The first standards for 5G have been agreed, meaning industry can press ahead with next-gen speeds.
The 3rd Generation Partnership Project (3GPP), the body responsible for setting the standard, unveiled the 5G New Radio Non-Standalone at a meeting in Lisbon, Portugal.
The introduction of an intermediate standard on the way to 5G was decided in March, in order to accelerate the rollout of the next mobile network generation.
Kester Mann, analyst at CCS Insights, said the next main standard is expected in June 2018.
"The standards enable devices to be created and built in a consistent way instead of having different versions, thus it enables all players to move forward in 5G in same technology. This is good news for 5G and the industry."
However, Dario Talmesio, principal analyst at Ovum, said that while the standard announcement is "hugely important" it is something that has been largely anticipated.
"We knew it was part of the acceleration. So we're not changing our forecast and outlook for 5G."
Ovum predicts there will be 400 million 5G users by 2022, representing 5 per cent of the world's connections. Of those half will come from Asia, with 75 million expected to be from Europe and 15 million from the UK.
"We'll start to see some marketing announcements in 2019, with real traction happening in 2021, and real market penetration by 2022."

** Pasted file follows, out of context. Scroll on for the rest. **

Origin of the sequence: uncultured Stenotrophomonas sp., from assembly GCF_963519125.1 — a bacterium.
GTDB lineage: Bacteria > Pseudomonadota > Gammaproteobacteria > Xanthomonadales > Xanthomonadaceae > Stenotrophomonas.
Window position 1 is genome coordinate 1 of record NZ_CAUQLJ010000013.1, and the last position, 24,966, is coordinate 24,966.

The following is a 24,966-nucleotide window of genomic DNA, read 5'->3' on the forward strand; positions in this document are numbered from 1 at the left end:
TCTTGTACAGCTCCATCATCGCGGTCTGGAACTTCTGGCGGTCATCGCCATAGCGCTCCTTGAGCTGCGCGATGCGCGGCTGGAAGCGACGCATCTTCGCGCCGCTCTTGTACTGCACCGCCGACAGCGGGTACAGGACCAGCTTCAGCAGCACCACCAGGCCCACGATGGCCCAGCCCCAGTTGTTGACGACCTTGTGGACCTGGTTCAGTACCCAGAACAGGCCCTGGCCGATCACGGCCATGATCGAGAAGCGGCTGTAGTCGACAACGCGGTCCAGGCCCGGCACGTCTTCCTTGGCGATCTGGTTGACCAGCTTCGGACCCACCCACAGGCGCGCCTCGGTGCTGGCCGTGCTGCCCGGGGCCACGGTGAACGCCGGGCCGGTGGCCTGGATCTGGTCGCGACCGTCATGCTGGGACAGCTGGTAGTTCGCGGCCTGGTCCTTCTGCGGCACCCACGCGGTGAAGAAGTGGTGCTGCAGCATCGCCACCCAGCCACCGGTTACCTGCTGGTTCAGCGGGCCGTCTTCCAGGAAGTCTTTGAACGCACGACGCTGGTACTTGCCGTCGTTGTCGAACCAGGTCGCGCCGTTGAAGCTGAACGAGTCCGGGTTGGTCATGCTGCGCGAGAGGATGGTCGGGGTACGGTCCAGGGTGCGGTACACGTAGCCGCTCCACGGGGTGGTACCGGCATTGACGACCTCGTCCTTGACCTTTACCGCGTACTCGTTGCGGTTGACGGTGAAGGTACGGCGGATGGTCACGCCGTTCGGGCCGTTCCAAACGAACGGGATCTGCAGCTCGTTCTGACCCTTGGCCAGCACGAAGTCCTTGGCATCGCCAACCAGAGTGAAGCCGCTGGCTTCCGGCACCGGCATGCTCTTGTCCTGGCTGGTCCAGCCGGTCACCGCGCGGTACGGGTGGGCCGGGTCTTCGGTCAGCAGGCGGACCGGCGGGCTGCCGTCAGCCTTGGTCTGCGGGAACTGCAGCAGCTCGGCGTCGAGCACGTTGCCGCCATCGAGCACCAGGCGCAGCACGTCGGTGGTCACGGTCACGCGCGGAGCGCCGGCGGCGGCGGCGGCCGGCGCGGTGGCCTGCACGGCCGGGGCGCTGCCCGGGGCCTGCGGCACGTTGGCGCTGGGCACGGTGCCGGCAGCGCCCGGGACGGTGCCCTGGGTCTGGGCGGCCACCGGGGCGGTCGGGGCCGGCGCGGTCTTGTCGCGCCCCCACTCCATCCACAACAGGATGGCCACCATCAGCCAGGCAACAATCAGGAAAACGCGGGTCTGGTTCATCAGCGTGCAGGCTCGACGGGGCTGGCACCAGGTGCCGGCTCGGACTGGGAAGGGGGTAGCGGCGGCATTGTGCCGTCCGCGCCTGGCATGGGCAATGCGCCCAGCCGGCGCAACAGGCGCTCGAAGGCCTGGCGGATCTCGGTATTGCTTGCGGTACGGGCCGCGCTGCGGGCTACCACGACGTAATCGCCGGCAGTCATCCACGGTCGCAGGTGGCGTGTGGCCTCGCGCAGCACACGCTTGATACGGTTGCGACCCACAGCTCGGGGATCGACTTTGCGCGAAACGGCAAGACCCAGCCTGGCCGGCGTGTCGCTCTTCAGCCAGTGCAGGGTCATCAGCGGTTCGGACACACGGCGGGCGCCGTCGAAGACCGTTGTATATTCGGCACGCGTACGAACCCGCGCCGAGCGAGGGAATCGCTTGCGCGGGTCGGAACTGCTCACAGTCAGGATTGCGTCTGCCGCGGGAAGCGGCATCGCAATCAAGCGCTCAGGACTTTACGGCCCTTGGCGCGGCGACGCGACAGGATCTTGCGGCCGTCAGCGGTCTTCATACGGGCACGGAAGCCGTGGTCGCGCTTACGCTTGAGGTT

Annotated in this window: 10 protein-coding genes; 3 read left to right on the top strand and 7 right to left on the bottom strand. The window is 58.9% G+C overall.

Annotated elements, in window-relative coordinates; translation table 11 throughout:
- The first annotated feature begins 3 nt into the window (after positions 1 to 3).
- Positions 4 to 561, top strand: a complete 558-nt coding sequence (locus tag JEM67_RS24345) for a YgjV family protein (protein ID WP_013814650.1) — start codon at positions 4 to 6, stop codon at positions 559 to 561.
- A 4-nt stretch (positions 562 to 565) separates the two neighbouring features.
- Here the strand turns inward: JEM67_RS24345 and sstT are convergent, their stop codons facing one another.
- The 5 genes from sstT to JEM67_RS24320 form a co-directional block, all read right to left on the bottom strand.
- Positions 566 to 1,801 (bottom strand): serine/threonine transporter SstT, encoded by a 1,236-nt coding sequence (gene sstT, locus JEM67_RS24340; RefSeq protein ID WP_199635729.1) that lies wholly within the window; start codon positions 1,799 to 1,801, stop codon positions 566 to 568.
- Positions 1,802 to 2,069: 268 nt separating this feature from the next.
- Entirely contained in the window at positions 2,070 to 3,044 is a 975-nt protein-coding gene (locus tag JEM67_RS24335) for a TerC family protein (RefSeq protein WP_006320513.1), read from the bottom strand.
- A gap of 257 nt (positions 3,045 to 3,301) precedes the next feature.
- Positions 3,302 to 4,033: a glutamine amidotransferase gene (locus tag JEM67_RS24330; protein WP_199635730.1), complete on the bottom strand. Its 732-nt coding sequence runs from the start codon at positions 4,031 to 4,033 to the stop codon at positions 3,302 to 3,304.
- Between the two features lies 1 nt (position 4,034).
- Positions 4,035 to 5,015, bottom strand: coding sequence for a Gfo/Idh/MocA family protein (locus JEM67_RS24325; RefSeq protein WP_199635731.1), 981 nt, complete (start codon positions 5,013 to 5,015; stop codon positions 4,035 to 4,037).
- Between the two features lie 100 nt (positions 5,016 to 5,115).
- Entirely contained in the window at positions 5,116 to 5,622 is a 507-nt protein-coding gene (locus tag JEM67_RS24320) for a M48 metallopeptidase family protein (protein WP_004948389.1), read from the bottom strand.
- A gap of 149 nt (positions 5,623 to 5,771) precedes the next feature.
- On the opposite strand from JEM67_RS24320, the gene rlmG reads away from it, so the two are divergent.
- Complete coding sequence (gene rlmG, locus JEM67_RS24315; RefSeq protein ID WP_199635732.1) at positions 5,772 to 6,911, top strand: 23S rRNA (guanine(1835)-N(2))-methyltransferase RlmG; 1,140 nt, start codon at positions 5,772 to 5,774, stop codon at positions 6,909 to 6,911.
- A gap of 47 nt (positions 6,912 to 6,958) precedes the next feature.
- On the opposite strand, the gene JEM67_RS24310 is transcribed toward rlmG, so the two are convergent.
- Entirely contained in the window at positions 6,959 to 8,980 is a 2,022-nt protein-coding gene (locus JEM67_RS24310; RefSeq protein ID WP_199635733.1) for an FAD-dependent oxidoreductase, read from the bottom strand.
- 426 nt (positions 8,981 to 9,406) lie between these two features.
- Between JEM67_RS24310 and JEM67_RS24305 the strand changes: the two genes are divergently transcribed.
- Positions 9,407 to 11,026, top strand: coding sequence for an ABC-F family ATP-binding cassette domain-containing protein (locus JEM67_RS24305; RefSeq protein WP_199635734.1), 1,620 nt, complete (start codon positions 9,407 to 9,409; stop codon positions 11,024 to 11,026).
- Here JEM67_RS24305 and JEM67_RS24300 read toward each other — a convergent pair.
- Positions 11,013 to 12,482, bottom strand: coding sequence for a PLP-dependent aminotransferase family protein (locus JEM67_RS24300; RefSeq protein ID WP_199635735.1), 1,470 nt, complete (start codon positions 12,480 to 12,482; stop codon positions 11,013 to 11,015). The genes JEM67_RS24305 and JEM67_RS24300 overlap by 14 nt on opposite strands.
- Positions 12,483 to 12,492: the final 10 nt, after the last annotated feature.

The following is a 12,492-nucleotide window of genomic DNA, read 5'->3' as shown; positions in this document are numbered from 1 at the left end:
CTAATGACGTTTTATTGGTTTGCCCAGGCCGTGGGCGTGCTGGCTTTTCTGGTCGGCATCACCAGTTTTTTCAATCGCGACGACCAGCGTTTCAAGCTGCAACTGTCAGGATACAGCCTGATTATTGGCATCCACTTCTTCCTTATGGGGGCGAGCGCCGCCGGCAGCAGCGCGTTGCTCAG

However, some folk have been sceptical about 5G, believing that mobile operators are privately less keen about its adoption as they will bear the investment costs.
Gavin Patterson, chief exec of BT, last month admitted the telco is struggling to make a business case for 5G investment, given the huge costs of getting the network off the ground.
Nevertheless, a number of telcos lined up to welcome the standard announcement.
Neil McRae, chief architect at BT, said: "We are proud to have played a part in this and BT is committed to continuing to drive further 5G standardisation at pace to benefit our customers and communities."
Luke Ibbetson, head of Vodafone Group R&D, described the announcement as "a significant milestone".
ISP Review notes that the new 5G technology will be able to work across both low and high-frequency radio spectrum bands, starting at 450MHz and going as high as 52GHz. ®